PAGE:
The Chicago National College Fair gave students a chance to network with hundreds of those schools and their parents could get some answers for their financial concerns.
Thousands filed into McCormick Place Monday for the college fair that drew about 470 colleges and universities
"This is the way that they're able to get the information without having to go to 1,000 different universities," said Gia Euler of the University of Wisconsin-Madison.
Shaunice Christopher of Spellman College said Illinois is one of the top five states every year for incoming freshmen.
Some high school seniors, like Ashley Delaney, used the fair to narrow their choices. She wants to find the top schools for environmental science.
"I know there will be scholarships for me to attend these universities, so I'm not too worried about that situation," she said.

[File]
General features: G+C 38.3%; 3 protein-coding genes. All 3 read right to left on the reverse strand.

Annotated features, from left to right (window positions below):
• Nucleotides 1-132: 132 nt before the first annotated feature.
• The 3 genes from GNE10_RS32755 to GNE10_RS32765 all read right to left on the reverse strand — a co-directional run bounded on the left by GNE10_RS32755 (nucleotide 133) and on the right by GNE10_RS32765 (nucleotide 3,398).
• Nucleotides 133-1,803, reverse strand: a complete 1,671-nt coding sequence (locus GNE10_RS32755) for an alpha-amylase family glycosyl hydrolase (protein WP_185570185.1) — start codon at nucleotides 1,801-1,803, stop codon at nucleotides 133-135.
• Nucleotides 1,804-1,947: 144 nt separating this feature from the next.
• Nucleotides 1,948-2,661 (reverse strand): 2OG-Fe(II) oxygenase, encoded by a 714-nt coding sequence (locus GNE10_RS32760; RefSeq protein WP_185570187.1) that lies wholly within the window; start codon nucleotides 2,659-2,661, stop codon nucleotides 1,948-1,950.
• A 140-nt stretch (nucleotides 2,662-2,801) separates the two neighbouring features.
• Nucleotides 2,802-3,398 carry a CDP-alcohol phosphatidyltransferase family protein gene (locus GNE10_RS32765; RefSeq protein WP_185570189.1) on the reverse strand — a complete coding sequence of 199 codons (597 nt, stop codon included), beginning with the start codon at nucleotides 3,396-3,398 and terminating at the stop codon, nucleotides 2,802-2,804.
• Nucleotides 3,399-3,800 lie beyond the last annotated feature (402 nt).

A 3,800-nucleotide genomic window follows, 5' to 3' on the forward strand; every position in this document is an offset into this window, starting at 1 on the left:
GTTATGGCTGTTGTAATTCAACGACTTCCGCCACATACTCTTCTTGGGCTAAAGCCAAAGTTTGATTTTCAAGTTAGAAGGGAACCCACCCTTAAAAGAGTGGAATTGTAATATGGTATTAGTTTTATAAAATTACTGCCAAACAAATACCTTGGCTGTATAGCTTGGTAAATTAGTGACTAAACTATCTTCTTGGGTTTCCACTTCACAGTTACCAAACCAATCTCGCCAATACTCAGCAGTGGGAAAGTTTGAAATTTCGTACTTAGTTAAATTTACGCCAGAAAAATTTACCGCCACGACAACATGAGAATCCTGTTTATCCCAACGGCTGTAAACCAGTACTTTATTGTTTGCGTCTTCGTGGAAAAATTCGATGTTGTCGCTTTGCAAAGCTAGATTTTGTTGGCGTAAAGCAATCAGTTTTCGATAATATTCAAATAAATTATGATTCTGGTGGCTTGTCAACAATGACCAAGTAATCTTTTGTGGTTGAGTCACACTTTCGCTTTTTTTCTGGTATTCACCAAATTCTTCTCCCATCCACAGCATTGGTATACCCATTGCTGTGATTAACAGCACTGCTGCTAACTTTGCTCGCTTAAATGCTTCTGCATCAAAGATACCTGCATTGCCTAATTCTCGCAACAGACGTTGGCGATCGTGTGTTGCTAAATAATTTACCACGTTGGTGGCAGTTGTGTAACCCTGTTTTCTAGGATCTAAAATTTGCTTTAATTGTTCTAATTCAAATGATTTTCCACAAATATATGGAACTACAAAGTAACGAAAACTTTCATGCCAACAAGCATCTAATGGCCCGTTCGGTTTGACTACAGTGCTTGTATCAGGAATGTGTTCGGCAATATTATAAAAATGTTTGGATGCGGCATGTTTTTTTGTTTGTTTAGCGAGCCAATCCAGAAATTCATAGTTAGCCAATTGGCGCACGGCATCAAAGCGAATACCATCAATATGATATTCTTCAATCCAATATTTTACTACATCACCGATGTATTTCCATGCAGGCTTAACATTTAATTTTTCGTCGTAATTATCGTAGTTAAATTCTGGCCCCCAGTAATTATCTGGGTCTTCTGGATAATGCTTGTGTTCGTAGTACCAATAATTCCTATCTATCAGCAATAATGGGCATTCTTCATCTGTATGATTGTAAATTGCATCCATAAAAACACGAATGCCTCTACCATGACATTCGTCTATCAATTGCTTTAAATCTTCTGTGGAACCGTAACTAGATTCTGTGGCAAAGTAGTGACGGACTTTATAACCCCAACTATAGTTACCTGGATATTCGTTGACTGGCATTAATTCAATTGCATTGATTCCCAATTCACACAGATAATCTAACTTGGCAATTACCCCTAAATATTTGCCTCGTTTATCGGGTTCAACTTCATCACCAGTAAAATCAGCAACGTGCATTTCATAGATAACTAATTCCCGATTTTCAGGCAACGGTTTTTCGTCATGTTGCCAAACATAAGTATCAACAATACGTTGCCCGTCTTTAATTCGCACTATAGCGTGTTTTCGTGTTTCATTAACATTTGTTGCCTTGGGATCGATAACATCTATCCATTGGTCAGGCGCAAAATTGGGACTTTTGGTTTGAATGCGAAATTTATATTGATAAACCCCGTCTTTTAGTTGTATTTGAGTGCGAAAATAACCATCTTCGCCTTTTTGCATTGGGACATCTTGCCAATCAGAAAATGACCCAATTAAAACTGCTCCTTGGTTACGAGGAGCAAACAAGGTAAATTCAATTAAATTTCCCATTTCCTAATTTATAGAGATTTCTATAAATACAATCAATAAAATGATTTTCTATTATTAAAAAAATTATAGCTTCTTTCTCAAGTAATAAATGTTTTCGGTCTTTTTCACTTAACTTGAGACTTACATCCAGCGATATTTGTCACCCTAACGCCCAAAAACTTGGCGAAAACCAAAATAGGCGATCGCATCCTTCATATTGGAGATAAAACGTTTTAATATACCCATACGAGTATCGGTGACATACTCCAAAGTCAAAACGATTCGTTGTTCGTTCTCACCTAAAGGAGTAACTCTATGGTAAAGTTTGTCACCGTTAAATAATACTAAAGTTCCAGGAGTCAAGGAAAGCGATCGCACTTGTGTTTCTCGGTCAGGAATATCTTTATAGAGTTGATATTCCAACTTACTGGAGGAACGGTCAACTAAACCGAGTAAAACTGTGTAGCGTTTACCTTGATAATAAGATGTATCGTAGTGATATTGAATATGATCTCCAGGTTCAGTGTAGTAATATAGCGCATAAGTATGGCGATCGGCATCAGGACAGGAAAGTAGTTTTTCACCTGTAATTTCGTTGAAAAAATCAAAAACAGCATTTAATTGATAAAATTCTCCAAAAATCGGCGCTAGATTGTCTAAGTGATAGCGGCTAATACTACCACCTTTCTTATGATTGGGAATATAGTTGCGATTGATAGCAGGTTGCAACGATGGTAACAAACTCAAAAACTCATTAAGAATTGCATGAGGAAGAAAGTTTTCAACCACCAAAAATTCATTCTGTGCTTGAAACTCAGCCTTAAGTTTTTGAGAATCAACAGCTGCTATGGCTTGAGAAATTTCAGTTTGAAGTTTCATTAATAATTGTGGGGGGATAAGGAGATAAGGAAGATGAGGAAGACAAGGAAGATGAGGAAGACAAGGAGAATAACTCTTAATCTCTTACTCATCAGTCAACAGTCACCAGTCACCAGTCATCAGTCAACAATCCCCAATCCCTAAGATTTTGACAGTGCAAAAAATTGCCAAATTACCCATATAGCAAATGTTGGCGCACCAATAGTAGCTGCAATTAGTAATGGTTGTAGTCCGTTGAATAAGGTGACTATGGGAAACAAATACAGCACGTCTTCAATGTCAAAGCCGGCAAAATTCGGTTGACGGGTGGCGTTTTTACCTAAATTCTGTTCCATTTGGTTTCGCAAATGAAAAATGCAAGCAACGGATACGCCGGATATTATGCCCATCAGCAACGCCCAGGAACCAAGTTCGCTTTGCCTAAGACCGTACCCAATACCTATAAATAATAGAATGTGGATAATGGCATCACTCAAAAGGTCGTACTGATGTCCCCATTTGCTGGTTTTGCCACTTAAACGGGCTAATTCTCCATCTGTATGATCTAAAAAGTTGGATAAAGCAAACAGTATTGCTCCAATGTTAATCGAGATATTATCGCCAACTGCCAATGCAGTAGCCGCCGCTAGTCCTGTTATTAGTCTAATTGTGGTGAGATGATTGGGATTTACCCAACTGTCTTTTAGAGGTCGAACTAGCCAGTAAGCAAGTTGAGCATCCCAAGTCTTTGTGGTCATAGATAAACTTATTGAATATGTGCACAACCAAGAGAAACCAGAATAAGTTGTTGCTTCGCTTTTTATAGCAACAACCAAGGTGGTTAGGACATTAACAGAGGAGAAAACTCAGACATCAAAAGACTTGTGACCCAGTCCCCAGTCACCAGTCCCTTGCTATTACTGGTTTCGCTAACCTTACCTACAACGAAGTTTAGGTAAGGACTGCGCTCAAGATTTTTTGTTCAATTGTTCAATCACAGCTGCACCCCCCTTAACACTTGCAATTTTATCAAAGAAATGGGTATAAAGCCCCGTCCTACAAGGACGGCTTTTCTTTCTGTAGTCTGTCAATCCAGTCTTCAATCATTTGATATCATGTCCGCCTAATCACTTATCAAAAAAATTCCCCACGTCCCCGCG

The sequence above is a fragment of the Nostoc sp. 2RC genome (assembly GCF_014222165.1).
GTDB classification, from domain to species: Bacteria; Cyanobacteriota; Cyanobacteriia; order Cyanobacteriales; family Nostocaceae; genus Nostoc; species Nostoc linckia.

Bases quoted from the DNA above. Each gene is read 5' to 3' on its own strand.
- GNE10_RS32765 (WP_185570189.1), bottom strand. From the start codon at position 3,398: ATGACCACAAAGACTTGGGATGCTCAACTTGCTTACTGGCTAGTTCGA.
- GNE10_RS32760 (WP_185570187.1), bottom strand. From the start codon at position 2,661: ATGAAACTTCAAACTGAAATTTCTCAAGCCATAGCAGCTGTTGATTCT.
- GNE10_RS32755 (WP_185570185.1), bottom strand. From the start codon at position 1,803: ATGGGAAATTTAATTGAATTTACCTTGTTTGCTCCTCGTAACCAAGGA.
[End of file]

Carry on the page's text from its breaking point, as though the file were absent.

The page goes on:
The cost of college is weighing heavy on the minds of parents who wonder what kind of financial aid they can get.
"We're looking for scholarships, grants, anything that can help us out," Bridget Clark said. Said Katie Clark, "I want to be able to go to a good college, but I don't want to pay it off the rest of my life. I want to be able to enjoy it after I'm out."
Finances were such a concern, a seminar on how to pay for college was packed.
The speaker, high school counselor Frank Palmasani, said more and more college students are graduating with debt.
"Even though college costs have risen exponentially, the resources to obtain money at the federal and the state level have either been constant or decreased," he said.
College fair organizers said they don't want families to be discouraged because there are affordable options for higher education.
"We care about them so if we don't think they're going to be the right fit for our institution we more than likely will refer them somewhere else where we believe they are going be the right fit," college fair co-chair Eric Ruiz said.